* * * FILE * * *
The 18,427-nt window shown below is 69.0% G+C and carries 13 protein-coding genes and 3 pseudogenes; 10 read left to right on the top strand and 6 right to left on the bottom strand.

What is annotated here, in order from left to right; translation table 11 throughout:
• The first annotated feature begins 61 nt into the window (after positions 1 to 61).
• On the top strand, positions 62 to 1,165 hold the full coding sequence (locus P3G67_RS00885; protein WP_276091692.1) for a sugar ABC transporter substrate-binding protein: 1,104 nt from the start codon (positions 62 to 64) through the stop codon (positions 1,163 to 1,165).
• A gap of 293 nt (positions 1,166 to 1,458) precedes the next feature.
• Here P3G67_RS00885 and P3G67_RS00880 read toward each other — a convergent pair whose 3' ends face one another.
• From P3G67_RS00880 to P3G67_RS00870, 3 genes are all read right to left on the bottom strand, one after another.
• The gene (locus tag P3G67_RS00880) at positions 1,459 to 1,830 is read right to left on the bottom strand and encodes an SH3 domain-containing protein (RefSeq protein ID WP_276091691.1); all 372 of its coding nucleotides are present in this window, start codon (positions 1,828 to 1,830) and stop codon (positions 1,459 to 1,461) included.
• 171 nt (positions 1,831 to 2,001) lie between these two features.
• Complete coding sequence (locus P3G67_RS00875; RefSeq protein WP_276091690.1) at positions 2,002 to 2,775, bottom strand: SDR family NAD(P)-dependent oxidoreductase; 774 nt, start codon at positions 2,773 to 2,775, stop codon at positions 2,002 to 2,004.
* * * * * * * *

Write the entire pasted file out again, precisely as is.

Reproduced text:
The 18,427-nt window shown below is 69.0% G+C and carries 13 protein-coding genes and 3 pseudogenes; 10 read left to right on the top strand and 6 right to left on the bottom strand.

What is annotated here, in order from left to right; translation table 11 throughout:
• The first annotated feature begins 61 nt into the window (after positions 1 to 61).
• On the top strand, positions 62 to 1,165 hold the full coding sequence (locus P3G67_RS00885; protein WP_276091692.1) for a sugar ABC transporter substrate-binding protein: 1,104 nt from the start codon (positions 62 to 64) through the stop codon (positions 1,163 to 1,165).
• A gap of 293 nt (positions 1,166 to 1,458) precedes the next feature.
• Here P3G67_RS00885 and P3G67_RS00880 read toward each other — a convergent pair whose 3' ends face one another.
• From P3G67_RS00880 to P3G67_RS00870, 3 genes are all read right to left on the bottom strand, one after another.
• The gene (locus tag P3G67_RS00880) at positions 1,459 to 1,830 is read right to left on the bottom strand and encodes an SH3 domain-containing protein (RefSeq protein ID WP_276091691.1); all 372 of its coding nucleotides are present in this window, start codon (positions 1,828 to 1,830) and stop codon (positions 1,459 to 1,461) included.
• 171 nt (positions 1,831 to 2,001) lie between these two features.
• Complete coding sequence (locus P3G67_RS00875; RefSeq protein WP_276091690.1) at positions 2,002 to 2,775, bottom strand: SDR family NAD(P)-dependent oxidoreductase; 774 nt, start codon at positions 2,773 to 2,775, stop codon at positions 2,002 to 2,004.